Windows Enterprise Desktop

Jul 4 2018   3:32PM GMT

DISM Cleans Up After Windows Update

Ed Tittel Ed Tittel Profile: Ed Tittel

Tags:
DISM
Windows 10
Windows Update
Windows Update Management

As Windows 10 garners updates, superseded components can accumulate in the Windows Component Store (aka WinSxS). You can use the Deployment Image Servicing and Management (DISM) command to clean such things up. This is useful, not just for one-at-a-time grooming of Windows images in everyday use. It’s also a good idea to use this capability on canonical images used for enterprise deployment. So, whenever you update an image, you can use DISM to check if if cleanup is needed. If it is, you’ll be pleased to understand that DISM cleans up after Windows Update easily and happily. That said, the cleanup process can take some time to complete so be patient.

When Is DISM Cleans Up After Windows Update Necessary?

Good question! And, as it happens DISM itself can tell you if cleanup is needed or not. Here’s how it’s done for online images.¬†(For offline images see this MS article “Reduce the Size of the Component Store in an Offline Windows Image.” In general, it requires targeting a specific offline image.) The AnalyzeComponentStore option provides the necessary information, as shown here:

DISM Cleans Up After Windows Update.analyze

If the number of reclaimable packages is greater than zero (top red arrow), the cleanup recommendation will always be “Yes” (bottom red arrow).
[Click Image for Full-Sized View.]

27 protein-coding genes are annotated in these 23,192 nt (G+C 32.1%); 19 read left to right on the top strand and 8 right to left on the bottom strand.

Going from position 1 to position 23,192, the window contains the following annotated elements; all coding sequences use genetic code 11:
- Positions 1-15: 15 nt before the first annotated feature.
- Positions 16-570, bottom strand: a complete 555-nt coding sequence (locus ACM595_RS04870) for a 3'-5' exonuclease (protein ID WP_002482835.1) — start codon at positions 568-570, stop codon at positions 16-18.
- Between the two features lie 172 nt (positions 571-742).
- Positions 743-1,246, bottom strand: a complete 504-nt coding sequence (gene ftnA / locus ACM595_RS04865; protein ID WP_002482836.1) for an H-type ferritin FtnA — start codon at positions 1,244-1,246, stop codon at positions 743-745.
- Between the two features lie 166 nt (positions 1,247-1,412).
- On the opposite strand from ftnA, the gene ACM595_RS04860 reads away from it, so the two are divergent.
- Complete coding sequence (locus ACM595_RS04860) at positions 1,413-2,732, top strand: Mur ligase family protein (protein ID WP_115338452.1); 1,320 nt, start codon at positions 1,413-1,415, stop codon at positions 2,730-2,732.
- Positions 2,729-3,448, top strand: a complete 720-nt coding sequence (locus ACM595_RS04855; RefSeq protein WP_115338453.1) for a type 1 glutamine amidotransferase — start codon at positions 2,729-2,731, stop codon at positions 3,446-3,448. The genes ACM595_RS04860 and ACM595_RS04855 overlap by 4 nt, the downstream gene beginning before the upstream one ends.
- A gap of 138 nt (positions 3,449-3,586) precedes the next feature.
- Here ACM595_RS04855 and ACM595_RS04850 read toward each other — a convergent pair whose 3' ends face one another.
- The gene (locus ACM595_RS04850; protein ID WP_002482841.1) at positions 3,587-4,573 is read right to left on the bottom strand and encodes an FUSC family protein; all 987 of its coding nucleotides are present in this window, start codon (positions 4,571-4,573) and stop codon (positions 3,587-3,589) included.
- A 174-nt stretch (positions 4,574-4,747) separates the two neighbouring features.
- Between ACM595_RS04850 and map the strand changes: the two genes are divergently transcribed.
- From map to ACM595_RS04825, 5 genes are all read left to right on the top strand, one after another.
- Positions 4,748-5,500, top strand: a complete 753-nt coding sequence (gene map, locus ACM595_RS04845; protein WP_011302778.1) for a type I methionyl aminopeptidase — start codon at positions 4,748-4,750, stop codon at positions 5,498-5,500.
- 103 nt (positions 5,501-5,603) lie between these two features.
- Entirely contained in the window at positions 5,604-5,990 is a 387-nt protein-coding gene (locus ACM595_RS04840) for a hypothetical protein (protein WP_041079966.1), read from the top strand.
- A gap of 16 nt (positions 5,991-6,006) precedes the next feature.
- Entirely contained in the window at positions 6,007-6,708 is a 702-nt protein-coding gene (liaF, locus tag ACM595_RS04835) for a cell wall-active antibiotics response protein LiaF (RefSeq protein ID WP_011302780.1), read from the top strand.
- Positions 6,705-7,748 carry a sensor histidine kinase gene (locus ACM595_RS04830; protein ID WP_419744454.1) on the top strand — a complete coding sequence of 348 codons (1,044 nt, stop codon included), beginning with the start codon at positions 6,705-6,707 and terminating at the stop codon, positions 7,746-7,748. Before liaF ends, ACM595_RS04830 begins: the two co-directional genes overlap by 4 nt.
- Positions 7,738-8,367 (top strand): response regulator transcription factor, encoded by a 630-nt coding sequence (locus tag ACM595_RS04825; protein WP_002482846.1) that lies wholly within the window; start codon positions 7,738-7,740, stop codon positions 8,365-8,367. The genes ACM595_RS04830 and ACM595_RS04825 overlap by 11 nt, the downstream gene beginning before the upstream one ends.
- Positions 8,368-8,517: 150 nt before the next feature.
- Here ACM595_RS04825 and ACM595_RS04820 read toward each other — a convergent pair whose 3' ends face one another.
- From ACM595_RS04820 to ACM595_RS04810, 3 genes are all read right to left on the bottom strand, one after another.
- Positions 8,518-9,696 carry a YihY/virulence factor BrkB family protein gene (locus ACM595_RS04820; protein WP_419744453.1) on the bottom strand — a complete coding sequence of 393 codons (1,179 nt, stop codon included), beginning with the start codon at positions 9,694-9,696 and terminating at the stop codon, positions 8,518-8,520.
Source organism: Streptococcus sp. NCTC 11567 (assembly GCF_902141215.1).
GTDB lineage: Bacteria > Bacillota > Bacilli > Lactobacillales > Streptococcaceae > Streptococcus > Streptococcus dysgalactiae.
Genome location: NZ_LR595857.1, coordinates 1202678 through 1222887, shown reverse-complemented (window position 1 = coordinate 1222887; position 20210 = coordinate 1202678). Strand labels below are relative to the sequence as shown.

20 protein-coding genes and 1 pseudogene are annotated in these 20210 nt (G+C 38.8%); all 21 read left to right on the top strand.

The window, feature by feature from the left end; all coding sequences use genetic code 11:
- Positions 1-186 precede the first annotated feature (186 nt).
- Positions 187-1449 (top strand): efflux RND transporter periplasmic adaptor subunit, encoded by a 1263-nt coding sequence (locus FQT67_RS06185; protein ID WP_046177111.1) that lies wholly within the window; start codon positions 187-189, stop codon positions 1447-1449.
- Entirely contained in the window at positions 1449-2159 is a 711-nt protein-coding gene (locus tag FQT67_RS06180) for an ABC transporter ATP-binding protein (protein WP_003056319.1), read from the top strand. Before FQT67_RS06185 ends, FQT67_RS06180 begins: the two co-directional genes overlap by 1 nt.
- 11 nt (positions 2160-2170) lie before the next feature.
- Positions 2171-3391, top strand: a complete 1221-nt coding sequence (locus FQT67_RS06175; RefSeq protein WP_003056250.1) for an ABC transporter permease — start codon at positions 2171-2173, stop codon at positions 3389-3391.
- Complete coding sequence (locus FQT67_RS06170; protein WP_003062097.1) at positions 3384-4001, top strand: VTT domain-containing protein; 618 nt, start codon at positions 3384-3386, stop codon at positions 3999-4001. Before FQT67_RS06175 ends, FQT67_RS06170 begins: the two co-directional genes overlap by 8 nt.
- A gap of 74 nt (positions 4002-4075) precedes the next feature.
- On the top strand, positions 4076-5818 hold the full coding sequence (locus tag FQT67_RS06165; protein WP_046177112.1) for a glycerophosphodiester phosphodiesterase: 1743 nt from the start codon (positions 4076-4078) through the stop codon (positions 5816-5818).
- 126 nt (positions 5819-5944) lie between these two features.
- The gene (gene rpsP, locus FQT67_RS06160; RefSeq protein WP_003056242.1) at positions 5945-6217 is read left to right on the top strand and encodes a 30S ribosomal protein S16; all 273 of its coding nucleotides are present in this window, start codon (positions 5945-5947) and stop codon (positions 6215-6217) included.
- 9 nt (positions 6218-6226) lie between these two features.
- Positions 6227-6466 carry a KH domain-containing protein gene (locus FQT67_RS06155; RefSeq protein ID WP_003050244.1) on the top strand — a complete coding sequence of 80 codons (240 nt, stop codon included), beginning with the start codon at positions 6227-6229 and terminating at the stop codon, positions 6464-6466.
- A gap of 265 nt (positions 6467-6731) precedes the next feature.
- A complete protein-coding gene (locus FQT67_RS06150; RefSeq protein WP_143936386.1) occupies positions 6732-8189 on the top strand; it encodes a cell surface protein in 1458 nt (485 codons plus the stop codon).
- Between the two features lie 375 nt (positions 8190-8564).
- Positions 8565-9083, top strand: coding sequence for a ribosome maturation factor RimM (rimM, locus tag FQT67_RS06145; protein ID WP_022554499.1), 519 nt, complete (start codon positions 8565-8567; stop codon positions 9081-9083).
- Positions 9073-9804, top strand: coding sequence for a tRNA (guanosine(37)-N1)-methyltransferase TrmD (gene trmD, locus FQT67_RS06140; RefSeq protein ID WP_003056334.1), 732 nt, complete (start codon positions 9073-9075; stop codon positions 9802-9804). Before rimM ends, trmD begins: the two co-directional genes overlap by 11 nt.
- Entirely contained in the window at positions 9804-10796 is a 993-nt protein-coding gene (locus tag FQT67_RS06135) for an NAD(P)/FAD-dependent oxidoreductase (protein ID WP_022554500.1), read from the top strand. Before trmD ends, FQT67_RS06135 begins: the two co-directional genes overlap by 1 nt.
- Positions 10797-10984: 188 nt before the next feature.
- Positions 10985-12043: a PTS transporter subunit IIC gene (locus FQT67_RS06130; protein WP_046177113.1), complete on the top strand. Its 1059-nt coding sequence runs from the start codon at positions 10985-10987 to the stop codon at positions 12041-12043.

This DISM command also provides other useful information as well. Note that it shows the size of the WinSxS folder (the Component Store) in Explorer, and also the actual on-disk size. The latter item includes the sum of the Shared with Windows, Backups and Disabled Features, and Cache and Temporary Data Items. The former includes additional disk space reported to Windows Explorer because of hard links in WinSxS files. This can be useful info to keep track of, too, all by itself.

Performing Component Store Cleanup

The actual syntax for cleanup is pretty simple and straightforward, too, and comes with an interesting twist. This appears in the next screenshot with usable DISM command syntax. Note that DISM reports progress in two bars, rather than one. I’ve noticed that it seems to restart its progress count on a separate bar as soon as it encounters the first package in need of reclamation. I’ve seen this number as low as under 10 percent (as shown below), but I just saw it as high as 92% on the other machine that prompted this blog post (not shown).

And remember, because this cleanup involves copying over the entire component store, while removing the reclaimable packages, this takes some time to complete. It took over 4 minutes on my i7 Skylake production PC with a 6.38 GB WinSxS folder. That stretched over 12 minutes on my older, slower Lenovo T520 laptop with a 9.8 GB WinSxS folder.

DISM Cleans Up After Windows Update.clean

After the cleanup is complete, you can assess its impact on the Component Store by repeating the AnalyzeComponentStore directive. For the T520 used for the preceding screenshots, the post-cleanup size is 6.7 GB (actual) and 6.81 GB (Explorer). The original values were 9.8 and 10.25 GB respectively. That means savings of 3.1 GB (actual) and 3.44 GB (reported in Explorer). Not bad, for purging 3 packages!

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